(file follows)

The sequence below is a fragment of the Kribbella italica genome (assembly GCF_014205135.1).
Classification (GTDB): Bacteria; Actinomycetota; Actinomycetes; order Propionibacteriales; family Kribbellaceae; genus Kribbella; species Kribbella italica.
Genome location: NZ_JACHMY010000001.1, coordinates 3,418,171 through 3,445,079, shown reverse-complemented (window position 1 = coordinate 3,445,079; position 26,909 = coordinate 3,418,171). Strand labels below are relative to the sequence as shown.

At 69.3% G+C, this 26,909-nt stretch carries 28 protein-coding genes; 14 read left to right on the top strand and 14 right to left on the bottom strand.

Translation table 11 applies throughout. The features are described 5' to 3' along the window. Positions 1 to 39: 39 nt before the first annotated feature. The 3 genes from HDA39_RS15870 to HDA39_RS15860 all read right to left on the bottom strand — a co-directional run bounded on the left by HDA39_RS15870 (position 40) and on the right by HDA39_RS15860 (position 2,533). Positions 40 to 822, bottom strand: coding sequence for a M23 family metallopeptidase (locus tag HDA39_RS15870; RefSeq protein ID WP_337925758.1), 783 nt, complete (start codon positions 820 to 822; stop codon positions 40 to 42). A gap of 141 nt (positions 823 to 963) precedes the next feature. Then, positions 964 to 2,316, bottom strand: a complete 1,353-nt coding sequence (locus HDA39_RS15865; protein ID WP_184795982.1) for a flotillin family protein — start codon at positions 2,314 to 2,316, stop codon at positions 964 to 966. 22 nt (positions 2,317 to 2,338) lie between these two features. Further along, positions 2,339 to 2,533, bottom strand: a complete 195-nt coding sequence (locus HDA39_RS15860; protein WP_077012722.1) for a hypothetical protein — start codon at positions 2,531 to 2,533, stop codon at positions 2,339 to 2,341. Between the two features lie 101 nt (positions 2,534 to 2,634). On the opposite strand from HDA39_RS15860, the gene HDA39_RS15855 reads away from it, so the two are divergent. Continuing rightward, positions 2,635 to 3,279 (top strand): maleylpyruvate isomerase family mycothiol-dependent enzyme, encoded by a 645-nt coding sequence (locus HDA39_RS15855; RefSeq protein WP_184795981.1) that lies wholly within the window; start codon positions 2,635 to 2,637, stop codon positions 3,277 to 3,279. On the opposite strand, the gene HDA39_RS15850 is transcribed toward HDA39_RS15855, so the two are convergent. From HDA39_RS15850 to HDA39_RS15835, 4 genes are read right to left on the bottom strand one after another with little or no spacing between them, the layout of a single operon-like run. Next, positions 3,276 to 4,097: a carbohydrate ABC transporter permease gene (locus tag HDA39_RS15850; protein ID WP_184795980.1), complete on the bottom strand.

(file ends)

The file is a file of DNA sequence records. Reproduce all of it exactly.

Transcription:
The sequence below is a fragment of the Kribbella italica genome (assembly GCF_014205135.1).
Classification (GTDB): Bacteria; Actinomycetota; Actinomycetes; order Propionibacteriales; family Kribbellaceae; genus Kribbella; species Kribbella italica.
Genome location: NZ_JACHMY010000001.1, coordinates 3,418,171 through 3,445,079, shown reverse-complemented (window position 1 = coordinate 3,445,079; position 26,909 = coordinate 3,418,171). Strand labels below are relative to the sequence as shown.

At 69.3% G+C, this 26,909-nt stretch carries 28 protein-coding genes; 14 read left to right on the top strand and 14 right to left on the bottom strand.

Translation table 11 applies throughout. The features are described 5' to 3' along the window. Positions 1 to 39: 39 nt before the first annotated feature. The 3 genes from HDA39_RS15870 to HDA39_RS15860 all read right to left on the bottom strand — a co-directional run bounded on the left by HDA39_RS15870 (position 40) and on the right by HDA39_RS15860 (position 2,533). Positions 40 to 822, bottom strand: coding sequence for a M23 family metallopeptidase (locus tag HDA39_RS15870; RefSeq protein ID WP_337925758.1), 783 nt, complete (start codon positions 820 to 822; stop codon positions 40 to 42). A gap of 141 nt (positions 823 to 963) precedes the next feature. Then, positions 964 to 2,316, bottom strand: a complete 1,353-nt coding sequence (locus HDA39_RS15865; protein ID WP_184795982.1) for a flotillin family protein — start codon at positions 2,314 to 2,316, stop codon at positions 964 to 966. 22 nt (positions 2,317 to 2,338) lie between these two features. Further along, positions 2,339 to 2,533, bottom strand: a complete 195-nt coding sequence (locus HDA39_RS15860; protein WP_077012722.1) for a hypothetical protein — start codon at positions 2,531 to 2,533, stop codon at positions 2,339 to 2,341. Between the two features lie 101 nt (positions 2,534 to 2,634). On the opposite strand from HDA39_RS15860, the gene HDA39_RS15855 reads away from it, so the two are divergent. Continuing rightward, positions 2,635 to 3,279 (top strand): maleylpyruvate isomerase family mycothiol-dependent enzyme, encoded by a 645-nt coding sequence (locus HDA39_RS15855; RefSeq protein WP_184795981.1) that lies wholly within the window; start codon positions 2,635 to 2,637, stop codon positions 3,277 to 3,279. On the opposite strand, the gene HDA39_RS15850 is transcribed toward HDA39_RS15855, so the two are convergent. From HDA39_RS15850 to HDA39_RS15835, 4 genes are read right to left on the bottom strand one after another with little or no spacing between them, the layout of a single operon-like run. Next, positions 3,276 to 4,097: a carbohydrate ABC transporter permease gene (locus tag HDA39_RS15850; protein ID WP_184795980.1), complete on the bottom strand.